Re: Update on bug system for OpenJDK (web-discuss)
neugens.limasoftware at gmail.com
Wed May 25 09:52:19 UTC 2011
I actually support Andrew point of view.
Who will be able to contribute to enhance the bug tracking tool will be a selected group of people in either case, the question is, would you prefer to be this selected group limited to Oracle employees with access to the proprietary tool source code, or you want to handle it in the open like it should be and allow external contribution?
Sent from HTC Desire...
pgp key: http://subkeys.pgp.net/ PGP Key ID: 80F240CF
Fingerprint: BA39 9666 94EC 8B73 27FA FC7C 4086 63E3 80F2 40CF
Proud GNU Classpath developer: http://www.classpath.org/
Read About us at: http://planet.classpath.org
Please, support open standards:
----- Reply message -----
Da: "Mohan Pakkurti" <mohan.pakkurti at oracle.com>
Data: mer, mag 25, 2011 11:39
Oggetto: Update on bug system for OpenJDK (web-discuss)
A: "Dr Andrew John Hughes" <gnu_andrew at member.fsf.org>
Cc: <discuss at openjdk.java.net>
On May 25, 2011, at 12:36 AM, Dr Andrew John Hughes wrote:
> On 24 May 2011 21:20, Mohan Pakkurti <mohan.pakkurti at oracle.com> wrote:
>> Hi all,
>> I have posted an update on the effort to create a bug system for OpenJDK here:
>> Please join that discussion if you have any comments.
> The current discussion seems to be very much one-sided in favour of
> JIRA. Here are a number of points that aren't covered and may balance
> things up:
> * The language of Bugzilla (Perl) is denoted as a negative, while the
> language of JIRA (Java) is denoted as a positive. What is the basis
> for this? Also, how is the language relevant for JIRA when the
> application is proprietary and thus can't be modified anyway?
In the context of choosing a system for OpenJDK, my assumption is that we as a group have more expertise in Java than in Perl. Even though the language should not matter, it would be definitely easier for us in OpenJDK to contribute extensions, plugins and modifications in Java for JIRA than in Perl for Bugzilla.
> * Bugzilla is criticised for needing code modifications to achieve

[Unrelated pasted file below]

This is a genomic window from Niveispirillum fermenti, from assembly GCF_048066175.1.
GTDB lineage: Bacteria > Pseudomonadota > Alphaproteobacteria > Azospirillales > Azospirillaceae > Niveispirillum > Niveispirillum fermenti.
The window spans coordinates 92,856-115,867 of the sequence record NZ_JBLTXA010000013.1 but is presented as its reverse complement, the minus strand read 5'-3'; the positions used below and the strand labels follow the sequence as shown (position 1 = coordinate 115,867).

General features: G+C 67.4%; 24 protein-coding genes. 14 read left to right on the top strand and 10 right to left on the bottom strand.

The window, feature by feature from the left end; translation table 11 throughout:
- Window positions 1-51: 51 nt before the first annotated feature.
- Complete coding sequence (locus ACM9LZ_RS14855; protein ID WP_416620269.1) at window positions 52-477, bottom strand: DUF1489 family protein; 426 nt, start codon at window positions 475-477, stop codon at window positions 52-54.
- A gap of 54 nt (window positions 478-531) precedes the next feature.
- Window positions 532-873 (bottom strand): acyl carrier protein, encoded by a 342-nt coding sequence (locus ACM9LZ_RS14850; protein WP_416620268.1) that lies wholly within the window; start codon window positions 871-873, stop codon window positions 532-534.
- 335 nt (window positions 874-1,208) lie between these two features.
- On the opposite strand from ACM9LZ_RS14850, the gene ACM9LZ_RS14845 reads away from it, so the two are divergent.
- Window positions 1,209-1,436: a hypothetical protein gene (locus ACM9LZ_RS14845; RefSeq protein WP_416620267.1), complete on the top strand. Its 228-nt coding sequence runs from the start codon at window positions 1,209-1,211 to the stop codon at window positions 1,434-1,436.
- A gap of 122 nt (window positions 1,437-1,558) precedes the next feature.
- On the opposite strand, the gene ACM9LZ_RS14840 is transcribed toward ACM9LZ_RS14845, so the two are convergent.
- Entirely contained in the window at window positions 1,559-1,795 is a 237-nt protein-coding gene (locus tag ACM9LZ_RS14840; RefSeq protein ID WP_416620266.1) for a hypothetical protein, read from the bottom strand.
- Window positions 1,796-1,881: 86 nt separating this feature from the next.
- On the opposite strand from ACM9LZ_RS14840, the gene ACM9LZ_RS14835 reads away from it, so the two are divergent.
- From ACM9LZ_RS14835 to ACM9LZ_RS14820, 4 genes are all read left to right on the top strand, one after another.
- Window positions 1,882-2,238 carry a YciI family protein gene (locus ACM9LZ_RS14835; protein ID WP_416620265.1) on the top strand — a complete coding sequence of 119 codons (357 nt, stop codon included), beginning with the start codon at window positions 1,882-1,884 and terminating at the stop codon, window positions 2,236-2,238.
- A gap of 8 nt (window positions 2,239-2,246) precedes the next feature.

> some features, but was this necessary for JIRA, it would not be
> possible. It's not ideal that required features aren't available as
> is, but Bugzilla being FOSS means any required feature can be added.
> This is not possible with JIRA and is a major pro in choosing Bugzilla
> IMHO. What happens if JIRA is chosen and a feature is needed down the
> line that is not available? What choices do we have to implement it,
> given we can't modify the code?
If we need new features down the line, we can try to persuade Atlassian to implement them. And, if we are not able to get them to do that, we can implement the features ourselves.
Every licensee of JIRA gets access to the full source code. We can modify the code to develop bug fixes, customisations or additional features.
> * The interfaces to these tools is going to matter a lot for people
> reporting bugs. Personally, the few times I've found someone using
> JIRA (which is fairly rare), navigating its interface has been a
> nightmare for me. Bugzilla, on the other hand, is used on many FOSS
> projects, including distros like Fedora, so users will be used to this
User interfaces are subjective. If you feel that familiarity from work with other open source projects helps, JIRA is used by Apache, JBoss, Hibernate and a few other projects.
> Andrew :-)
> Support Free Java!
> Contribute to GNU Classpath and IcedTea
> PGP Key: F5862A37 (https://keys.indymedia.org/)
> Fingerprint = EA30 D855 D50F 90CD F54D 0698 0713 C3ED F586 2A37
More information about the discuss